“That will be cool,” he said. “This is my favorite rodeo. This is like a dream come true. It feels like a dream.”

Saddle bronc

There was only a 6-point difference from top to bottom in the standings heading into the finals.

Colt Gordon, 22, was in the middle of the pack with an 86, but a dandy 89-point ride on OLS Tubs’ Little Muffin spurred him to the top of the leaderboard, where he stayed for his first Pendleton title.

“That victory lap is a dream come true,” he said. “This is the rodeo everyone dreams of winning.”

Gordon, from Comanche, Oklahoma, led after the first round last year, but got dumped in the finals. He did not let that happen again.

“That’s a really good horse I had,” he said. “I’d never been on it before. I just tried to keep it simple and do my job. I can’t complain.”

Gordon, who missed out on the NFR last year, just might see his name up in lights in Las Vegas. He was 16th in the world standings heading into Pendleton, where he earned more than $8,100.

Bull riding

The first seven men out of the chutes did not stay on their bulls the required 8 seconds Saturday afternoon, but Sage Kimzey ended the drought.

The five-time reigning world champion took a 90.5-point ride on Hell Hound to capture his third Pendleton title. He had a score of 174.5 on two rides.

“Pendleton has been pretty good to me,” the Oklahoma cowboy said. “To win once is special, to win three times is great.”

Kimzey, who leads the bull riding standings with an $81,537 lead over rookie Stetson Wright, pocketed $8,409 for his efforts in Pendleton.

“I had a little trouble coming out, and he kicked really hard, but it felt smooth,” Kimzey said. “You just have to pull your hat down and get after it.”

Kimzey, who also won here in 2015 and 2016, has a room in his house full of Pendleton memorabilia. He added to the stash with a third saddle and a truck full of treasures.

“I might have to make it bigger,” he said. “It’s not just the trinkets. Your time in Pendleton is special. It’s a cowboy town. When you win, you feel it. The victory lap is exhilarating. It’s a special feeling.”

Steer roping

Landon McClaugherty has 12 letters in his last name. The men who put together the champions’ wall will either have to give him two lines or shrink the type size to get his name next to the steer roping category.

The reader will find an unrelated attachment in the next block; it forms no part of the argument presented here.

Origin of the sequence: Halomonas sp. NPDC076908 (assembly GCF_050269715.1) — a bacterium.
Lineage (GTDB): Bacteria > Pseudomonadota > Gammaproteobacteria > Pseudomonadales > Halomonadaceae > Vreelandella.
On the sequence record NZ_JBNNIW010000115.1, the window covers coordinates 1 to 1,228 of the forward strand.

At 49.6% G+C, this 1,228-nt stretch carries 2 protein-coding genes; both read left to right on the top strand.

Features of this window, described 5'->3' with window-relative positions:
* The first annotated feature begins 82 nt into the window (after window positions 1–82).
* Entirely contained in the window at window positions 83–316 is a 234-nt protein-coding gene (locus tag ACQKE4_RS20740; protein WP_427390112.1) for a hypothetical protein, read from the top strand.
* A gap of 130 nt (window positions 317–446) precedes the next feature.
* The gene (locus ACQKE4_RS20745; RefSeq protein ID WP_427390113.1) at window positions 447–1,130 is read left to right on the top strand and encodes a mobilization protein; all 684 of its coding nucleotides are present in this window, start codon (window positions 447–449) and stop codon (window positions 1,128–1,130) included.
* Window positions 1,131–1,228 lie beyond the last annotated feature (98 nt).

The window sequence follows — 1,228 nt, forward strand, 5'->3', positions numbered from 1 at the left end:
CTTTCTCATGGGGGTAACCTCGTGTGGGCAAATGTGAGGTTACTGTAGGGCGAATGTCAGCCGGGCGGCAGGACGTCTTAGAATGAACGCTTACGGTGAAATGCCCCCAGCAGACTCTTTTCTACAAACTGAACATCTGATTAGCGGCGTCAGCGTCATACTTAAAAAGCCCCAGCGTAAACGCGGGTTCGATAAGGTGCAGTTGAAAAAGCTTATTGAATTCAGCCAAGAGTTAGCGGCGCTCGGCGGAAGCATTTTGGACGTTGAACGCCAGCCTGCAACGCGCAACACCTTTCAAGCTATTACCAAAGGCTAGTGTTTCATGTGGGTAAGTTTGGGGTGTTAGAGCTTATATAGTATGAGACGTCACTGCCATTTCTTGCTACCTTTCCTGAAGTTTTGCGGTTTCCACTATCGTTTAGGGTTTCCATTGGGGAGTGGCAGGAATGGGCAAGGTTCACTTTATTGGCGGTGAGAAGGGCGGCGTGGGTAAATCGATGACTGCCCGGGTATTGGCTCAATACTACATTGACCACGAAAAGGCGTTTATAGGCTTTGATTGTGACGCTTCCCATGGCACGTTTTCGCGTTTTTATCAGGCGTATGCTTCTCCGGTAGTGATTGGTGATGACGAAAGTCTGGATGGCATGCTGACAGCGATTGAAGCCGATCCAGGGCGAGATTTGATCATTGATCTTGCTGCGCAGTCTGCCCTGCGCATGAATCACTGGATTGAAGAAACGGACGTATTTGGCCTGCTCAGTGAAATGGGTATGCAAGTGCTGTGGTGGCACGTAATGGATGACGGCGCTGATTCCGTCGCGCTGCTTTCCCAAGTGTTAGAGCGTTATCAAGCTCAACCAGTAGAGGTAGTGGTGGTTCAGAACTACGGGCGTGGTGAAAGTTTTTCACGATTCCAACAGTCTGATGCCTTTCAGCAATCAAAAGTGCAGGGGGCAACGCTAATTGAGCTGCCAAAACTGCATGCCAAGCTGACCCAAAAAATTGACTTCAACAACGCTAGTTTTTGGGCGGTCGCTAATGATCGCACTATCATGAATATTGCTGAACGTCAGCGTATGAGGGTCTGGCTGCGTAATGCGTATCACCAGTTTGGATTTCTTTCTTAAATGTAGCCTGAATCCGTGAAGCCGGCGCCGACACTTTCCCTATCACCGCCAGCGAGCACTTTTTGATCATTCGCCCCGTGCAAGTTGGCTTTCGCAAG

He’s fine with either option.

McClaugherty, 39, posted a run of 16.3 seconds in the finals to give him a time of 46.5 seconds on three head.

He had the lead with one man to go — Brazile.

All Brazile needed to do was trip his steer in 19.8 seconds or less to take the title. He came in at 21.3 as McClaugherty earned the victory and everything that comes with it.

“It can’t believe it,” said McClaugherty, who won $10,839 this week. “It worked out in my favor. It’s the first time I have won this rodeo. It’s a dream come true.”

McClaugherty couldn’t believe the trouble Brazile had with his steer.

“You are always worried when Trevor is up,” the Texas cowboy said. “He is a talented guy. He can be second (Brazile was third) every once in a while.”

McClaugherty shared his victory with his family, which included daughter Laiken, 10, and son Laussen, 13, though he took the victory lap by himself.

“All I could think was, ‘Don’t fall off,’” he said. “That was cool.”

Barrel racing

The Round-Up crowned eight champions on Saturday afternoon, but few were as giddy as Cheyenne Allan.

The Mabton, Washington, cowgirl crossed the finish line at 28.80 seconds for a 57.59 average, making her this year’s barrel racing champion.

“I’m so blessed,” she said. “It’s really hard to come back and ride on two different horses. I stayed focused on my job and my horse. That was the biggest thing.”

Allan, the defending barrel racing champ, rode to victory on the back of Good One, which she raised herself. The horse is a full brother to Molly, the mare she rode during last year’s championship.

“I was tickled with it,” Allan said. “We stumbled on the second barrel a little bit, and I thought ‘Oh, brother, not now,’ but we stuck it through. You just can’t give up. You gotta have speed to win the barrel race.”

Allan collected $9,703 along with her championship saddle.